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Subthalamic Nucleus Stimulation Affects Theory of Mind Network: A PET Study in Parkinson's Disease

Le Jeune, Florence
Haegelen, Claire
Dondaine, Thibaut
Drapier, Dominique
Sauleau, Paul
Reymann, Jean-Michel
Drapier, Sophie
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Published in PLOS ONE. 2010, vol. 5, no. 3, p. e9919
Abstract Background: There appears to be an overlap between the limbic system, which is modulated by subthalamic nucleus (STN) deep brain stimulation (DBS) in Parkinson’s disease (PD), and the brain network that mediates theory of mind (ToM). Accordingly, the aim of the present study was to investigate the effects of STN DBS on ToM of PD patients and to correlate ToM modifications with changes in glucose metabolism. Methodology/Principal Findings: To this end, we conducted 18FDG-PET scans in 13 PD patients in pre- and post-STN DBS conditions and correlated changes in their glucose metabolism with modified performances on the Eyes test, a visual ToM task requiring them to describe thoughts or feelings conveyed by photographs of the eye region. Postoperative PD performances on this emotion recognition task were significantly worse than either preoperative PD performances or those of healthy controls (HC), whereas there was no significant difference between preoperative PD and HC. Conversely, PD patients in the postoperative condition performed within the normal range on the gender attribution task included in the Eyes test. As far as the metabolic results are concerned, there were correlations between decreased cerebral glucose metabolism and impaired ToM in several cortical areas: the bilateral cingulate gyrus (BA 31), right middle frontal gyrus (BA 8, 9 and 10), left middle frontal gyrus (BA 6), temporal lobe (fusiform gyrus, BA 20), bilateral parietal lobe (right BA 3 and right and left BA 7) and bilateral occipital lobe (BA 19). There were also correlations between increased cerebral glucose metabolism and impaired ToM in the left superior temporal gyrus (BA 22), left inferior frontal gyrus (BA 13 and BA 47) and right inferior frontal gyrus (BA 47). All these structures overlap with the brain network that mediates ToM. Conclusion/Significance: These results seem to confirm that STN DBS hinders the ability to infer the mental states of others and modulates a distributed network known to subtend ToM.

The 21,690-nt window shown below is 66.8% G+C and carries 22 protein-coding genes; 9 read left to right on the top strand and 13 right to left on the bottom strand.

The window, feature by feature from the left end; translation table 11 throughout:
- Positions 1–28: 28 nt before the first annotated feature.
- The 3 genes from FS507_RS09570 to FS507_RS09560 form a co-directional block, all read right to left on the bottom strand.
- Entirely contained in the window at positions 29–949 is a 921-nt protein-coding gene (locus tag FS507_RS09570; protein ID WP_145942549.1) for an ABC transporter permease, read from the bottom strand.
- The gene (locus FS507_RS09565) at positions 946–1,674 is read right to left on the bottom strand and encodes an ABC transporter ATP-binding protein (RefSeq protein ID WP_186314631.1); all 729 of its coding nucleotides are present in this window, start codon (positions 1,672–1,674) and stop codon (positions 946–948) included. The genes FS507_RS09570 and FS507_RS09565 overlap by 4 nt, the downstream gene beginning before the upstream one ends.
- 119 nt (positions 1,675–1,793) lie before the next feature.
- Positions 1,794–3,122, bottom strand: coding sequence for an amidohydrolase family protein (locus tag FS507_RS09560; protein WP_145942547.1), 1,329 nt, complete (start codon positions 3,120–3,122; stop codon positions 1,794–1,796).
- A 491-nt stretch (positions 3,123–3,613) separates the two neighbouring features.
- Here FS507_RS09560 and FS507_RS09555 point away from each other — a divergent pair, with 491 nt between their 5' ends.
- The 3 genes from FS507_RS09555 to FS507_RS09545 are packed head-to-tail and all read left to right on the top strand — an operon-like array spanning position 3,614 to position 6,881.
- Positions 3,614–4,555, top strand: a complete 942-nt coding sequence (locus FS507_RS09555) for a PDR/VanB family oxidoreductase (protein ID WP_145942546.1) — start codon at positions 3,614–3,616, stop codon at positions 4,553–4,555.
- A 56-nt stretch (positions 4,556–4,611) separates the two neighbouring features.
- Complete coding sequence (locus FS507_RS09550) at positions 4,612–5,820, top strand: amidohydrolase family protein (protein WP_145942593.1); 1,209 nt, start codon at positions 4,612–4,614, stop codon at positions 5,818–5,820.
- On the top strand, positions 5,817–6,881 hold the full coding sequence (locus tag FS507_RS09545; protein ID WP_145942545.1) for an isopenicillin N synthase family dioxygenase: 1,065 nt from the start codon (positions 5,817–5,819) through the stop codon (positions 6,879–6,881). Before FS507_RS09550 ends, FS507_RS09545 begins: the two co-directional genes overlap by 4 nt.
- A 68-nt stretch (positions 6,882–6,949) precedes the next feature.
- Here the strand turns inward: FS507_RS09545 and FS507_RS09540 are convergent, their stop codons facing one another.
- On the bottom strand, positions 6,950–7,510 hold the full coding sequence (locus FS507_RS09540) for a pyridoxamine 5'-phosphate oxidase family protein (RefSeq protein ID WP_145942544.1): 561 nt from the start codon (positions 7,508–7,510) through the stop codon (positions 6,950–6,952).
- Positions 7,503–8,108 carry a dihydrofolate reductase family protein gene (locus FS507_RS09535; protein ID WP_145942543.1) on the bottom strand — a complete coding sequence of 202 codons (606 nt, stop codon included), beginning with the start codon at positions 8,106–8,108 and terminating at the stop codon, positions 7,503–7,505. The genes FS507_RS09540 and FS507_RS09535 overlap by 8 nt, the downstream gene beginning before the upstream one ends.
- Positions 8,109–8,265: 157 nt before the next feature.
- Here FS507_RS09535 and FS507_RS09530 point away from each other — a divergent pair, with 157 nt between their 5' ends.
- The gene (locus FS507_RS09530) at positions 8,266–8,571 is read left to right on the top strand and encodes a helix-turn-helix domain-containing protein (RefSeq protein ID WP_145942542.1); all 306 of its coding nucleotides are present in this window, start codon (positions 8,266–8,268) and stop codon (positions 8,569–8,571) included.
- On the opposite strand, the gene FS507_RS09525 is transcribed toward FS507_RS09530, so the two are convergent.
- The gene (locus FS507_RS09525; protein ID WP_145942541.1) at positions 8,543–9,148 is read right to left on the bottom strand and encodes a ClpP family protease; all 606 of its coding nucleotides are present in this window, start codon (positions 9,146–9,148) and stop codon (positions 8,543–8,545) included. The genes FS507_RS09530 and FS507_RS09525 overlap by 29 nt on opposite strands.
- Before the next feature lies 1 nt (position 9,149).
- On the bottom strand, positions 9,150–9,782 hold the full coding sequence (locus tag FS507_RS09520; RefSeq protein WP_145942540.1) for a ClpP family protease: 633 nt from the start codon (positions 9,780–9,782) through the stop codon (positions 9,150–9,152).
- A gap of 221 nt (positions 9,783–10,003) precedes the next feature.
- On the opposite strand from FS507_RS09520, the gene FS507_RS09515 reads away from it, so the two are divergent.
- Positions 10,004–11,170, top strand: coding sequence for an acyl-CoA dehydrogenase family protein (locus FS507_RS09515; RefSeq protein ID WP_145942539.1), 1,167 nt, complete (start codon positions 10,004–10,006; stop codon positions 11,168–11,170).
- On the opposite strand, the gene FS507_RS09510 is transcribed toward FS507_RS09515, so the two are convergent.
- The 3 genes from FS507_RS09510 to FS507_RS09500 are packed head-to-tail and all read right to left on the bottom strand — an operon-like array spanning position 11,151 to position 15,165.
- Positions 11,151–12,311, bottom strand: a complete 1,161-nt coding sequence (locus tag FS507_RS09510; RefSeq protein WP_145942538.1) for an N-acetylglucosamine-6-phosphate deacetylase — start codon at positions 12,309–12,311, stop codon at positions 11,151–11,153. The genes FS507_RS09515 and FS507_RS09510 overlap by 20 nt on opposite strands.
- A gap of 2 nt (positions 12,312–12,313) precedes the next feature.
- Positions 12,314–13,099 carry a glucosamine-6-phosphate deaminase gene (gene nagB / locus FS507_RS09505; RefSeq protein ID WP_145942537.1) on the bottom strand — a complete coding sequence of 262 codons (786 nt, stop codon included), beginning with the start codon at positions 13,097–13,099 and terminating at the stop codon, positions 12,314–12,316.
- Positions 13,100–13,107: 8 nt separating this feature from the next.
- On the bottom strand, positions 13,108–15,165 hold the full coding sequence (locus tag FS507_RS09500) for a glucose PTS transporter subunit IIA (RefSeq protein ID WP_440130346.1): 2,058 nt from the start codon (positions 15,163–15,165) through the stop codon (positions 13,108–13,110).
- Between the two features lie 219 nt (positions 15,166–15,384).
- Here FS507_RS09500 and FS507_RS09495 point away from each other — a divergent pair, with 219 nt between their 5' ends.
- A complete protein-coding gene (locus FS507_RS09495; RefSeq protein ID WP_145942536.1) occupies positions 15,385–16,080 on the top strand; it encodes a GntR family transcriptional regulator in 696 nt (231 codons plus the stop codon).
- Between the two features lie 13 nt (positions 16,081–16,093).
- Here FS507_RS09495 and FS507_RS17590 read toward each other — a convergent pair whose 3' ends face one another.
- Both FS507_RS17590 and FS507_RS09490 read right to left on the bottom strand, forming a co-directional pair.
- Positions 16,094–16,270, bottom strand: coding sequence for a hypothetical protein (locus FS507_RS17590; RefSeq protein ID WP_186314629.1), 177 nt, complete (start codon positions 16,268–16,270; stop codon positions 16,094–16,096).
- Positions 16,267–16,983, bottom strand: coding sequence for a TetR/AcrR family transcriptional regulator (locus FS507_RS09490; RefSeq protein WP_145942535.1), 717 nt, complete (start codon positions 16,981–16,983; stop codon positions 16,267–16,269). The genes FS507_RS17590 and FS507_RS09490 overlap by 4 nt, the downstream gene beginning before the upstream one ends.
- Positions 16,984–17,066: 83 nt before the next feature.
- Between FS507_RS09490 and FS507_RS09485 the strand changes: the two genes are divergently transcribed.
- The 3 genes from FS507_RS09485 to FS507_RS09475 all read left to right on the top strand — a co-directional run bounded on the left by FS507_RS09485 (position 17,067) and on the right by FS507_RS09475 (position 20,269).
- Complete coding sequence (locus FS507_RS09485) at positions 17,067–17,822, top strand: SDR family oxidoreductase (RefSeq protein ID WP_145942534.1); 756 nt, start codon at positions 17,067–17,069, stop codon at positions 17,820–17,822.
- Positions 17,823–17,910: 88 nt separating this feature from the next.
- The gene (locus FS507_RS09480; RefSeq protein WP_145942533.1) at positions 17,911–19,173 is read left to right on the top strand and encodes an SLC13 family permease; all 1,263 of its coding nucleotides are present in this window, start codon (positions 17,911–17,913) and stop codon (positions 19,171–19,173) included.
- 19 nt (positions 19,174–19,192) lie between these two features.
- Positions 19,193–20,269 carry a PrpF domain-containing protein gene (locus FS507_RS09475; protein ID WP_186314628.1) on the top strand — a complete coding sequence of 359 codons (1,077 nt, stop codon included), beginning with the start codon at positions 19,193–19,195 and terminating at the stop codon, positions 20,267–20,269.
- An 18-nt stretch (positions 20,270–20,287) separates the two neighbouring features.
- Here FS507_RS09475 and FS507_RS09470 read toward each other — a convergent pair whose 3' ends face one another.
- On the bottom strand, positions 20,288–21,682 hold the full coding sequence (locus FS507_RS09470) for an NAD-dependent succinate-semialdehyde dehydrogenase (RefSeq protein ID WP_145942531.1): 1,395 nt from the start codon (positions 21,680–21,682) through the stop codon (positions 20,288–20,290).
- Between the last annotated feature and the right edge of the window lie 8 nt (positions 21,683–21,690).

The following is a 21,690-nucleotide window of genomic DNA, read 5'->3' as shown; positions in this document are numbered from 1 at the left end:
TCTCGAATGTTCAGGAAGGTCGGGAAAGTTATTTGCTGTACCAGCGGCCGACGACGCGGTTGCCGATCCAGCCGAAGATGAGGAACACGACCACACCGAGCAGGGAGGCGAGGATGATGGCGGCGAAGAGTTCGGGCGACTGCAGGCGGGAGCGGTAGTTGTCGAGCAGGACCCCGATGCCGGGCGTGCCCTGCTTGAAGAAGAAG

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PERON, Julie Anne et al. Subthalamic Nucleus Stimulation Affects Theory of Mind Network: A PET Study in Parkinson's Disease. In: PLOS ONE, 2010, vol. 5, n° 3, p. e9919.

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Deposited on : 2018-04-23

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